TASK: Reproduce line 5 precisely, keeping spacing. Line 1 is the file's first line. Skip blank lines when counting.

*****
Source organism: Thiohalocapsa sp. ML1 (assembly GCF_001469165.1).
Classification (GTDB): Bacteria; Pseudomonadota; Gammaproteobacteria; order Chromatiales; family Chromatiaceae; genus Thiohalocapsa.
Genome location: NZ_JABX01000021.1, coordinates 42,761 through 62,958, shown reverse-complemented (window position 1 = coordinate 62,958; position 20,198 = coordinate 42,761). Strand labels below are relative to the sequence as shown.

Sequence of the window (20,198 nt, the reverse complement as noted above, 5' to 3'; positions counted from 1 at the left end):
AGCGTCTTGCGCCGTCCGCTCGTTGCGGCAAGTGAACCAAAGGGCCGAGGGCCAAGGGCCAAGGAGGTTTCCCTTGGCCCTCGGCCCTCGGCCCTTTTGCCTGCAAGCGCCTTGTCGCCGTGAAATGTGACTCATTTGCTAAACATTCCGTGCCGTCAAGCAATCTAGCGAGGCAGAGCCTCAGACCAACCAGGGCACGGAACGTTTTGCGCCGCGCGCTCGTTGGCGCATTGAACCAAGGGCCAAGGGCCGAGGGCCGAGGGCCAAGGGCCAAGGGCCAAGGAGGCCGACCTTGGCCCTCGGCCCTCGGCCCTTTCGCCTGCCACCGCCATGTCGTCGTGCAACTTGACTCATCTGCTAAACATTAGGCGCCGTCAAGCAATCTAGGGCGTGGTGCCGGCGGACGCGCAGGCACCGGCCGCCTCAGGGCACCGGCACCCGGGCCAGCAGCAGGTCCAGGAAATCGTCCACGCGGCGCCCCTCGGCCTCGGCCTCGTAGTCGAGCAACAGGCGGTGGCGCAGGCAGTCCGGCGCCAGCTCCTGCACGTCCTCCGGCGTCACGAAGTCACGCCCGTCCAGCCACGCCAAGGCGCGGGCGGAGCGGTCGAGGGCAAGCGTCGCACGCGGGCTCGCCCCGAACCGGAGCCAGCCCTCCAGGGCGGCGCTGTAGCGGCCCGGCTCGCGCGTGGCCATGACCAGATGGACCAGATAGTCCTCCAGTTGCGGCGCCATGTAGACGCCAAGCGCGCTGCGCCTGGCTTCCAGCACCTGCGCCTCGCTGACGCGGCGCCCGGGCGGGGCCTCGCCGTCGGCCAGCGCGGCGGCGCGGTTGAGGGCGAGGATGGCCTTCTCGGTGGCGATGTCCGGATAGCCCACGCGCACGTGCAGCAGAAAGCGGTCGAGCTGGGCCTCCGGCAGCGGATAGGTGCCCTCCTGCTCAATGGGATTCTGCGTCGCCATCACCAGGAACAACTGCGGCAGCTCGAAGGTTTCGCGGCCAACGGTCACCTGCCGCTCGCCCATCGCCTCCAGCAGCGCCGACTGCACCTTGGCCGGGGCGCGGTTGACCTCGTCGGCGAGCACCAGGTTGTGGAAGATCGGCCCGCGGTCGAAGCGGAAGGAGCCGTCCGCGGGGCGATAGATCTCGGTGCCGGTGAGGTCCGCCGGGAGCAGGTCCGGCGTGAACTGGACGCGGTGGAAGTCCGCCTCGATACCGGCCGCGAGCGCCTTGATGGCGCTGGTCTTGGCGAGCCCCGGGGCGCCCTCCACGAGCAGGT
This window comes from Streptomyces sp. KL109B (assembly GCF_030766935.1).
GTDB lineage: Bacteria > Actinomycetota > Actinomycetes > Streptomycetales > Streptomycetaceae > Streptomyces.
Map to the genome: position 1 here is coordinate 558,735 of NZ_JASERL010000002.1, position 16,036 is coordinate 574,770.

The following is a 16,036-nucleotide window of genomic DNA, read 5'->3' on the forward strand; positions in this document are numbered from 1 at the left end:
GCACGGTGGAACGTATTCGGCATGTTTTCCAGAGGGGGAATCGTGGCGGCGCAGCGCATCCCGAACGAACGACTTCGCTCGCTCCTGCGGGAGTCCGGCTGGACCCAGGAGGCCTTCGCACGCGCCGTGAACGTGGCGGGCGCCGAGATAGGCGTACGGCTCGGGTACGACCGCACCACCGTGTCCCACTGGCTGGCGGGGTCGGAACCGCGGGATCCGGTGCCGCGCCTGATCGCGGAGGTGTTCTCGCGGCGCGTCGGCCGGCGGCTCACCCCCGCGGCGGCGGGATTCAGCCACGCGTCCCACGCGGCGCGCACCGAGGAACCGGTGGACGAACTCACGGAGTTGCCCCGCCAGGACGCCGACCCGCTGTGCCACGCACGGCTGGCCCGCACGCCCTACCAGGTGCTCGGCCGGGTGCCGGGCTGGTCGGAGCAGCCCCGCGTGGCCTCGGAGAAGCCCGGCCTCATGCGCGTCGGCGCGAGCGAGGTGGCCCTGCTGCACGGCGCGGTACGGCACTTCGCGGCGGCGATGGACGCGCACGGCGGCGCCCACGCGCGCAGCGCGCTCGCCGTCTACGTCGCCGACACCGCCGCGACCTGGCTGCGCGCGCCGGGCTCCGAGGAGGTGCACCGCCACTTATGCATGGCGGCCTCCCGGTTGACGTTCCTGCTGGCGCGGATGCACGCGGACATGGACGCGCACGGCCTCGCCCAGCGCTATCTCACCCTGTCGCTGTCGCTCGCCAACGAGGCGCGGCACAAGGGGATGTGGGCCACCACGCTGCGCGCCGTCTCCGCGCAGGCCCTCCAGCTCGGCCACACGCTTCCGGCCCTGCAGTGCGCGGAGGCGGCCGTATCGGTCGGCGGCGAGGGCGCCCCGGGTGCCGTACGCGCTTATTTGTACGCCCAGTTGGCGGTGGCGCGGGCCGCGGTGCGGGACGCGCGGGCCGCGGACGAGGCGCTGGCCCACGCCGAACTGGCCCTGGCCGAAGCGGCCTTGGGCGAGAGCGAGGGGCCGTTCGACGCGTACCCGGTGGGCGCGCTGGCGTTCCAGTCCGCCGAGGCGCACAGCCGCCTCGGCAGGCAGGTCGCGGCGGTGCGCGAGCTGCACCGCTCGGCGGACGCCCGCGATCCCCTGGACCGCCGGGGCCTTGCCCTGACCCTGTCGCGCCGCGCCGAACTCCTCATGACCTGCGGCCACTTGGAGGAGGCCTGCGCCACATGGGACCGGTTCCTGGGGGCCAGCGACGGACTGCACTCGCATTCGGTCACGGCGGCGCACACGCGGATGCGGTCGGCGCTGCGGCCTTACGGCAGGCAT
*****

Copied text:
AGCGTCTTGCGCCGTCCGCTCGTTGCGGCAAGTGAACCAAAGGGCCGAGGGCCAAGGGCCAAGGAGGTTTCCCTTGGCCCTCGGCCCTCGGCCCTTTTGCCTGCAAGCGCCTTGTCGCCGTGAAATGTGACTCATTTGCTAAACATTCCGTGCCGTCAAGCAATCTAGCGAGGCAGAGCCTCAGACCAACCAGGGCACGGAACGTTTTGCGCCGCGCGCTCGTTGGCGCATTGAACCAAGGGCCAAGGGCCGAGGGCCGAGGGCCAAGGGCCAAGGGCCAAGGAGGCCGACCTTGGCCCTCGGCCCTCGGCCCTTTCGCCTGCCACCGCCATGTCGTCGTGCAACTTGACTCATCTGCTAAACATTAGGCGCCGTCAAGCAATCTAGGGCGTGGTGCCGGCGGACGCGCAGGCACCGGCCGCCTCAGGGCACCGGCACCCGGGCCAGCAGCAGGTCCAGGAAATCGTCCACGCGGCGCCCCTCGGCCTCGGCCTCGTAGTCGAGCAACAGGCGGTGGCGCAGGCAGTCCGGCGCCAGCTCCTGCACGTCCTCCGGCGTCACGAAGTCACGCCCGTCCAGCCACGCCAAGGCGCGGGCGGAGCGGTCGAGGGCAAGCGTCGCACGCGGGCTCGCCCCGAACCGGAGCCAGCCCTCCAGGGCGGCGCTGTAGCGGCCCGGCTCGCGCGTGGCCATGACCAGATGGACCAGATAGTCCTCCAGTTGCGGCGCCATGTAGACGCCAAGCGCGCTGCGCCTGGCTTCCAGCACCTGCGCCTCGCTGACGCGGCGCCCGGGCGGGGCCTCGCCGTCGGCCAGCGCGGCGGCGCGGTTGAGGGCGAGGATGGCCTTCTCGGTGGCGATGTCCGGATAGCCCACGCGCACGTGCAGCAGAAAGCGGTCGAGCTGGGCCTCCGGCAGCGGATAGGTGCCCTCCTGCTCAATGGGATTCTGCGTCGCCATCACCAGGAACAACTGCGGCAGCTCGAAGGTTTCGCGGCCAACGGTCACCTGCCGCTCGCCCATCGCCTCCAGCAGCGCCGACTGCACCTTGGCCGGGGCGCGGTTGACCTCGTCGGCGAGCACCAGGTTGTGGAAGATCGGCCCGCGGTCGAAGCGGAAGGAGCCGTCCGCGGGGCGATAGATCTCGGTGCCGGTGAGGTCCGCCGGGAGCAGGTCCGGCGTGAACTGGACGCGGTGGAAGTCCGCCTCGATACCGGCCGCGAGCGCCTTGATGGCGCTGGTCTTGGCGAGCCCCGGGGCGCCCTCCACGAGCAGGT